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Re: st: Conditional infile statements

From   Steven Samuels <>
Subject   Re: st: Conditional infile statements
Date   Mon, 21 Nov 2011 10:39:20 -0500

Correction: I needed to -use- the first data set for the -merge- to work.  


There's no need to create the record-type data sets or append them, since the -forvalues- code goes through the entire data set each time. Here's the result, with multiple records per ID in the example. 


**************CODE BEGINS*************
/* my.txt is

1 100 John Smith
2 100 40
2 100 50
1 101 Bob Jones
2 101 45

local rt1  "rtype 1  id 3-5 str10 name  7-16"
local rt2  "rtype 1  id 3-5       age   7-8"

forvalues i = 1/2{
quietly infix `rt`i'' using my.txt if rtype== `i', clear
sort id
quietly save t`i', replace emptyok

use t1, clear
merge 1:m id using t2
drop _merge rtype
sort id age
**************CODE ENDS**************

On Nov 20, 2011, at 7:40 AM, Gordon Hughes wrote:

I would like to read a *very* large dataset using conditional infile statements.  With some oversimplification the structure of the data is as follows:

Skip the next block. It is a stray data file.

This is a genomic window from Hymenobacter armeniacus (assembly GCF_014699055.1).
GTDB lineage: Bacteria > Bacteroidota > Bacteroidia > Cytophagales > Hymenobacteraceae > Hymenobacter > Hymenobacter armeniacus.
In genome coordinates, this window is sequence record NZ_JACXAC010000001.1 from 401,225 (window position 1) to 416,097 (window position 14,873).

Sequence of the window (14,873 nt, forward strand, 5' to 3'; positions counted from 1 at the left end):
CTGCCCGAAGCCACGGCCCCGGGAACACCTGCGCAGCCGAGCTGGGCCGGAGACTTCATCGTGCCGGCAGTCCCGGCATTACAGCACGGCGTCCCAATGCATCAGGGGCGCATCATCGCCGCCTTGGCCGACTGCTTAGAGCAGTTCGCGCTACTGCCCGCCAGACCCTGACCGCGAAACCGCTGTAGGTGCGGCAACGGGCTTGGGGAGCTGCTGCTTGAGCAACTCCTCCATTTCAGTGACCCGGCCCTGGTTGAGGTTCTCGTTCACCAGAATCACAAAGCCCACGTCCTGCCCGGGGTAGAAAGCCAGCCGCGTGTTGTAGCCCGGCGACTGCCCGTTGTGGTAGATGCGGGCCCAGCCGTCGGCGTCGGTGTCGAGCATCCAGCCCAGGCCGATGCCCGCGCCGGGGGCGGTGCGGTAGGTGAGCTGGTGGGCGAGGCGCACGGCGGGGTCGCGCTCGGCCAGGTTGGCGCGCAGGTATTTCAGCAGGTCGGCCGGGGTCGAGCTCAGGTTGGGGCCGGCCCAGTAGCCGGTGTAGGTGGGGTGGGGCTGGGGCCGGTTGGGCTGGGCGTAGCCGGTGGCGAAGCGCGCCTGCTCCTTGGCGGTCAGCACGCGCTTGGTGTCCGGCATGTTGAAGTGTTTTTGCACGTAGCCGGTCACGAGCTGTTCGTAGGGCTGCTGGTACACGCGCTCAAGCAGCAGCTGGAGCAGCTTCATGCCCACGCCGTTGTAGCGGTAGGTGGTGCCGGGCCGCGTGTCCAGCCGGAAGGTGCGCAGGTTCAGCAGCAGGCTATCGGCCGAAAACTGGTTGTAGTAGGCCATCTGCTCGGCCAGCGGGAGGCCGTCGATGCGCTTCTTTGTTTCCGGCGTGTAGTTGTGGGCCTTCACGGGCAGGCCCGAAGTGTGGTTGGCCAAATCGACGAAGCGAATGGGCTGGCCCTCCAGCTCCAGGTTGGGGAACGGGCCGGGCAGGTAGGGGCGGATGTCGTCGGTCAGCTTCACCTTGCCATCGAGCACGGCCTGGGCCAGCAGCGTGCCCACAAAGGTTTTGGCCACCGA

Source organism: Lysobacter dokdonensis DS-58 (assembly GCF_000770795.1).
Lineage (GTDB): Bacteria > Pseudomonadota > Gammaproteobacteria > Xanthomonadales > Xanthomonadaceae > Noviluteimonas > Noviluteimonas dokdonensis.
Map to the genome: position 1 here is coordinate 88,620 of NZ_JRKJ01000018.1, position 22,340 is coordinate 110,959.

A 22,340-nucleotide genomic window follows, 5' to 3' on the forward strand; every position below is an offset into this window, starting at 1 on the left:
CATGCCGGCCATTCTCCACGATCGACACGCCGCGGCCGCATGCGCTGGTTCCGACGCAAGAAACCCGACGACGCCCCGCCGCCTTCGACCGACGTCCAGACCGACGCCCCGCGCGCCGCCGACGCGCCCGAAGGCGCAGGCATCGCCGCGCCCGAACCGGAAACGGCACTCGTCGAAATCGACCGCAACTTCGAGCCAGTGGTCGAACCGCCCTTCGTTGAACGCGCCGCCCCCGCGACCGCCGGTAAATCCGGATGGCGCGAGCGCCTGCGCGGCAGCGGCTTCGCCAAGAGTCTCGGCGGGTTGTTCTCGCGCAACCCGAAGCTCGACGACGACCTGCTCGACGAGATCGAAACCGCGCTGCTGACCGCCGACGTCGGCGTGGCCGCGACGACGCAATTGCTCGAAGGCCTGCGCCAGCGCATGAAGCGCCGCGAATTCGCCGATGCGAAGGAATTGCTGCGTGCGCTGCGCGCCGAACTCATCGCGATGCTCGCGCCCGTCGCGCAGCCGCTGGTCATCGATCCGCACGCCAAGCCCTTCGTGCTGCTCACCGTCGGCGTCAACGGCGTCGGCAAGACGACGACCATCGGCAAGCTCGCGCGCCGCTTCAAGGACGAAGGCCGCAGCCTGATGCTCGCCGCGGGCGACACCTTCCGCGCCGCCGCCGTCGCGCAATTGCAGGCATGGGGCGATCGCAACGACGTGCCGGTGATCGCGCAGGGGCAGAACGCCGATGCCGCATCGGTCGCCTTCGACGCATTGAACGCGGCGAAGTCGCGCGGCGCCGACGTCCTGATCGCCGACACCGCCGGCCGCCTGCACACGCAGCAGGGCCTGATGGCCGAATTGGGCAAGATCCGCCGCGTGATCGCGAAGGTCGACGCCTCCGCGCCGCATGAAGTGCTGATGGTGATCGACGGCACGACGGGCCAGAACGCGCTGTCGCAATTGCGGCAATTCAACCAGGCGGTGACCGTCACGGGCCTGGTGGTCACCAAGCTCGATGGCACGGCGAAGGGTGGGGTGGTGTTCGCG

Line 1: type1 id 1 2 3 4 5
Line 2: type1 id 3 4 5 6 7
Line 3: type2 id ABC DEF FGH
Line 4: type1 id 5 6 7 8 9
Line 5: type3 id IJK 3 4 XYZ

The format of the data on each line is fixed but the formatting varies according the value of the first variable on the line.  For practical purposes the data may be treated as having one line per observation but with different variables recorded for the different line types.  There is no consistent pattern of the occurrence of lines of different types.

In high level programming languages, SAS and some other languages it is possible to read such data using the following generic code:

read str ltype @
if ltype=="type1" {read id str type var1-var5}
if ltype=="type2" {read id str type str char1 str char2 str char3}
if ltype=="type3" {read id str char4 var6 var7 str char5}

where the @ character holds the current line for re-reading.  As far as I can work out this is not possible, at least directly, in Stata.

In fact the problem is even worse than this description implies because many of the variables have the form "123*" where 123 is a value and "*" may or may not be present and indicates a flag or note.

There is a way of doing this but to my mind it is clumsy:

infix str sline 1-30 using ...
gen ltype=substr(sline, 1, 5)
gen var1=real(substr(sline, 6, 2)) if ltype=="type1"

The user-written routine -strparse- can also be deployed for free format data, but again it involves the use of sub-string manipulation.  I cannot locate any other user-written routine which provides a better way of doing this, but my -net search- terms may not pick up the right keywords.

I would appreciate any suggestions as to a better way of doing this - or should I just resign myself to writing the code required to parse each line.  (Incidentally, one reason for my reluctance to do this is that it increases the maximum memory size required to hold the initial pass through the data.)

Gordon Hughes

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